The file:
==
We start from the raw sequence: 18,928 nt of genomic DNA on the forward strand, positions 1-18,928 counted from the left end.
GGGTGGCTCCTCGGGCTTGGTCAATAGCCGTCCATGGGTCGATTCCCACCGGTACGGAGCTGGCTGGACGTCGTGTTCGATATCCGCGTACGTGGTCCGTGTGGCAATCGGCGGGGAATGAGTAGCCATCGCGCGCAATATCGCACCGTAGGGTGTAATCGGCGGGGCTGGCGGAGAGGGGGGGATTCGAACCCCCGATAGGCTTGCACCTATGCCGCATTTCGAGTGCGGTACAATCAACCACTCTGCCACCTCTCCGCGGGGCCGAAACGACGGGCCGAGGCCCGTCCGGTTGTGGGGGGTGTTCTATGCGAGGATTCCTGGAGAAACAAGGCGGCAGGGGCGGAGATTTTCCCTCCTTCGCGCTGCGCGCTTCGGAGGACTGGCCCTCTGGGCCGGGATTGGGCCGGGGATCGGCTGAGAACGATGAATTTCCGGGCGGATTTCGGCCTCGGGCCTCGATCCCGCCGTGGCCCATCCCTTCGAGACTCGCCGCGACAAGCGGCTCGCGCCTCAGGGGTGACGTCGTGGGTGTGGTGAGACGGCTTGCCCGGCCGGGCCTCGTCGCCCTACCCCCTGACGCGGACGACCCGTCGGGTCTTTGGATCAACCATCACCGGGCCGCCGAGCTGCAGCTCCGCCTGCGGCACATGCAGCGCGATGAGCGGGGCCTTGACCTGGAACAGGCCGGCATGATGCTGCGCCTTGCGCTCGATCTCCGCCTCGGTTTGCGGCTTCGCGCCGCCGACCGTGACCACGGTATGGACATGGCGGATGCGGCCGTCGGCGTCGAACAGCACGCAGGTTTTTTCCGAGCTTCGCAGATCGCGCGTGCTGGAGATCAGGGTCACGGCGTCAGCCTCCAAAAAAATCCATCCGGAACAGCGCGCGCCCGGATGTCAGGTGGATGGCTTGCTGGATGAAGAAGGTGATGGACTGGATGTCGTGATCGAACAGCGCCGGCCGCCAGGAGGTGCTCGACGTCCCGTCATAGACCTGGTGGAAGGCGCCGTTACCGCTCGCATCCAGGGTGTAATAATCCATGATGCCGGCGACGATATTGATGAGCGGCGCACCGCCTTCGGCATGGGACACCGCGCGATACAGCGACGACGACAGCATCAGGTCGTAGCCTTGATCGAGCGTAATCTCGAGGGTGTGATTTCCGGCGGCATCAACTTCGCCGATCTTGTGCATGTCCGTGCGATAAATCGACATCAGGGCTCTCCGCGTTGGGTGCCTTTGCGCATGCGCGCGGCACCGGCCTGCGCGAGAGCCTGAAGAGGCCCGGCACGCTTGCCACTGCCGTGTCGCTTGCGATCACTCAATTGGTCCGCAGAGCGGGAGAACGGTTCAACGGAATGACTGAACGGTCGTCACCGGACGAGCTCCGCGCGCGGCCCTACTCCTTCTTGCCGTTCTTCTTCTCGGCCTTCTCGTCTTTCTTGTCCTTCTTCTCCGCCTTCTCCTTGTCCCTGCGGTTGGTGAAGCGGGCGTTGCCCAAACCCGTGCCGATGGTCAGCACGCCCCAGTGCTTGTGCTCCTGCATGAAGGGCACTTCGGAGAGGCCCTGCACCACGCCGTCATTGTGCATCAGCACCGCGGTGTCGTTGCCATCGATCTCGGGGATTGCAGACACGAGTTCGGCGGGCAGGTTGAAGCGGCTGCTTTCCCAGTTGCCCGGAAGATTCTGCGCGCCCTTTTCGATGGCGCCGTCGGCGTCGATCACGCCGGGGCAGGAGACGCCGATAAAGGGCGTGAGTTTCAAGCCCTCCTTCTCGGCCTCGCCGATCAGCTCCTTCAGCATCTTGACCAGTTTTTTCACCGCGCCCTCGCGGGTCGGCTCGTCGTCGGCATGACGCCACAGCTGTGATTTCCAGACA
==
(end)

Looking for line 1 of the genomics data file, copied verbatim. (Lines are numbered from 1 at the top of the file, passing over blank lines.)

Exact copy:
We start from the raw sequence: 18,928 nt of genomic DNA on the forward strand, positions 1-18,928 counted from the left end.